The reading of Deleuzian production reveals the double role (ally and antagonist) operated by the German thinker, emerging a vibrant and present Marx at the heart of the Philosophy of Difference. It was also necessary to establish the relationship between the Difference, the variations of the Marxian dialectic and from it, and the difference in meaning of the concept of negative between the French and German schools. If the name of Marx protects Difference from being considered a “beautiful soul”, would there be “dialectic” elements in it or differential elements in the dialectic? A new understanding of negative experience emerges: both denial/thought and full affirmation/materiality.

The conjunctural development of the book starts from Desire as the engine of capitalism and how its changes alter the social fabric. Can the schizophrenia of capitalism be the “specter that haunts Europe”? It is true that today's societies, marked by control and surveillance, are different from those of Marx; however, the capitalist machine has always produced goods, subjectivities and, notably, information. What Deleuze calls “the joys of marketing” could be the changes in the forms of diffusion, production and circulation of information and the formation of a new rationality of the world, in which capitalism extracts surplus value from the individual and collective psyche. A tug-of-war is formed between the unbridled demand to satisfy desires and the constant fear of the contingent. To escape fear, the doors to authoritarianism are opened.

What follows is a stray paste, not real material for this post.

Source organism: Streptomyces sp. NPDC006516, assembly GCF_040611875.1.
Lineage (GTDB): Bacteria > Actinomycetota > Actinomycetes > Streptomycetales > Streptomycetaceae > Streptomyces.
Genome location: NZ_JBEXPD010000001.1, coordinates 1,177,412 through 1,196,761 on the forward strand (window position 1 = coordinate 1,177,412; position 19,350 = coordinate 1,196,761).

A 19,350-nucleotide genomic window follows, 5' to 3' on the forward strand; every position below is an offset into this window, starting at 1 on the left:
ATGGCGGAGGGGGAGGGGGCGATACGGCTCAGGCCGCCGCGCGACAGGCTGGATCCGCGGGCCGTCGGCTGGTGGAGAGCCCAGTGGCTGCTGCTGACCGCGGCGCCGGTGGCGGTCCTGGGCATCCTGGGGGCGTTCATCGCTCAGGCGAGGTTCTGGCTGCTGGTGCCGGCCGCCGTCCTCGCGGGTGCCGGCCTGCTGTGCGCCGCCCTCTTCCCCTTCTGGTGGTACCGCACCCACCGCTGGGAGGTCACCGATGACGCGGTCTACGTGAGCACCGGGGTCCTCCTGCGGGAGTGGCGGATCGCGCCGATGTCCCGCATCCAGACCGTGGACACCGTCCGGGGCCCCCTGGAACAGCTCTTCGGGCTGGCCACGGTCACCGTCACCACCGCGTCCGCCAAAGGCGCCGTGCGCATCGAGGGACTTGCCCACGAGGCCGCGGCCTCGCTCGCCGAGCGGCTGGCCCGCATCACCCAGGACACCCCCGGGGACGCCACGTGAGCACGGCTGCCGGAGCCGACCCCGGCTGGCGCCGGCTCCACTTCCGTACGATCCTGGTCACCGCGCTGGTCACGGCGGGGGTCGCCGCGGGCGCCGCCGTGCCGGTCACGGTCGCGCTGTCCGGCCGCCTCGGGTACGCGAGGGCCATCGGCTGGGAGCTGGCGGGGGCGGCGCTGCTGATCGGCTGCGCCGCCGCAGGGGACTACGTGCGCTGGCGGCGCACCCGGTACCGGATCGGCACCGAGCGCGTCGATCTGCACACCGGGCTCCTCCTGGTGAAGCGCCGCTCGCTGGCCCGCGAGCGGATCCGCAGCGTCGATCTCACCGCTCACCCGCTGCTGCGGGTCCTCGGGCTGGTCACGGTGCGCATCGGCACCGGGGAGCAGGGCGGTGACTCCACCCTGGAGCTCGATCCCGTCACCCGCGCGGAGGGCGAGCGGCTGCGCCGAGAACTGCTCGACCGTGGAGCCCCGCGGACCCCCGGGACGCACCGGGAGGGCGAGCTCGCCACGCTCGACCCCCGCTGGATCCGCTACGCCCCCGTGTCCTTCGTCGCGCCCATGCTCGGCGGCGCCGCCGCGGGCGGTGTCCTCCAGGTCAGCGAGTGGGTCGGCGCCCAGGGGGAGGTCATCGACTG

In control societies, chaos is the driving force of capital: if the individual becomes his own entrepreneur, the others become competitors and the market becomes the social fabric itself. The self-entrepreneur is the owner of the production of the self-commodity, or the commodity-subject: ourselves. Society is organized in an antisocial manner and its administration tends towards totalitarianism in which each individual watches and is watched simultaneously.

Is it possible, then, to tension a society in which tension is the norm? The author believes in this from the encounter between the political philosophies of Deleuze and Marx, from the rescue of concepts such as “Common”, “minority” and “class struggle”. Is it possible to read Marx by the light of less deleuzian? Or read the Difference as a variation of the class struggle? The philosophies of Deleuze and Marx – philosophers of crisis in times of crisis – can point to the rescue of the common dimension of social life without losing sight of individuality and difference. This work seeks, within the path above, to bring its contribution to a debate that is so current and that, at the same time, has mobilized us for some time.

*Marilena Chaui Professor Emeritus at FFLCH-USP. She is the author, among other books, of against voluntary servitude (Authentic).

*Benito Eduardo Maseo Professor of Philosophy at the Federal Institute of Paraná (IFPR).

Reference


Benito Eduardo Araujo Maseo. Differences in common: Deleuze, Marx and the now. Curitiba, Appris, 2020, 244 pages.